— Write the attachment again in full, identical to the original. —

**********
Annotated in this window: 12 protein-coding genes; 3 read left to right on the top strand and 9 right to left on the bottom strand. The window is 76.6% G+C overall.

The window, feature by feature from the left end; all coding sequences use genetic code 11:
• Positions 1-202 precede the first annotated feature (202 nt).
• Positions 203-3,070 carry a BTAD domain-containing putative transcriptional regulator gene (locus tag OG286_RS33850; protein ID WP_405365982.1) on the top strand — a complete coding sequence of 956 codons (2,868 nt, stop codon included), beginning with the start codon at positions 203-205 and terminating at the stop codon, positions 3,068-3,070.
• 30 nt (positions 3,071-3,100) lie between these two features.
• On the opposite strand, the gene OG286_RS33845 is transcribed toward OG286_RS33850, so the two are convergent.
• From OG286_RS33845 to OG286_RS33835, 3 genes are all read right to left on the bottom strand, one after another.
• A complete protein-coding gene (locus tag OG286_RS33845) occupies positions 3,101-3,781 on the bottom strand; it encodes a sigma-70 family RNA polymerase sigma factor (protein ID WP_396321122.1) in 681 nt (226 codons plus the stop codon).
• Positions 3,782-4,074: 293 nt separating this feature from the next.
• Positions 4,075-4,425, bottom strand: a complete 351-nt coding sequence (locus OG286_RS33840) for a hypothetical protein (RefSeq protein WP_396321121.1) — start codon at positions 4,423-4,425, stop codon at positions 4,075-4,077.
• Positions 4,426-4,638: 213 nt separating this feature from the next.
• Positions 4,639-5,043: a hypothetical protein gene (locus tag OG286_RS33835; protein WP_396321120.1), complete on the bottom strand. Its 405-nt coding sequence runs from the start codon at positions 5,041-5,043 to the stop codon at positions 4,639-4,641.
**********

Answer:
Annotated in this window: 12 protein-coding genes; 3 read left to right on the top strand and 9 right to left on the bottom strand. The window is 76.6% G+C overall.

The window, feature by feature from the left end; all coding sequences use genetic code 11:
• Positions 1-202 precede the first annotated feature (202 nt).
• Positions 203-3,070 carry a BTAD domain-containing putative transcriptional regulator gene (locus tag OG286_RS33850; protein ID WP_405365982.1) on the top strand — a complete coding sequence of 956 codons (2,868 nt, stop codon included), beginning with the start codon at positions 203-205 and terminating at the stop codon, positions 3,068-3,070.
• 30 nt (positions 3,071-3,100) lie between these two features.
• On the opposite strand, the gene OG286_RS33845 is transcribed toward OG286_RS33850, so the two are convergent.
• From OG286_RS33845 to OG286_RS33835, 3 genes are all read right to left on the bottom strand, one after another.
• A complete protein-coding gene (locus tag OG286_RS33845) occupies positions 3,101-3,781 on the bottom strand; it encodes a sigma-70 family RNA polymerase sigma factor (protein ID WP_396321122.1) in 681 nt (226 codons plus the stop codon).
• Positions 3,782-4,074: 293 nt separating this feature from the next.
• Positions 4,075-4,425, bottom strand: a complete 351-nt coding sequence (locus OG286_RS33840) for a hypothetical protein (RefSeq protein WP_396321121.1) — start codon at positions 4,423-4,425, stop codon at positions 4,075-4,077.
• Positions 4,426-4,638: 213 nt separating this feature from the next.
• Positions 4,639-5,043: a hypothetical protein gene (locus tag OG286_RS33835; protein WP_396321120.1), complete on the bottom strand. Its 405-nt coding sequence runs from the start codon at positions 5,041-5,043 to the stop codon at positions 4,639-4,641.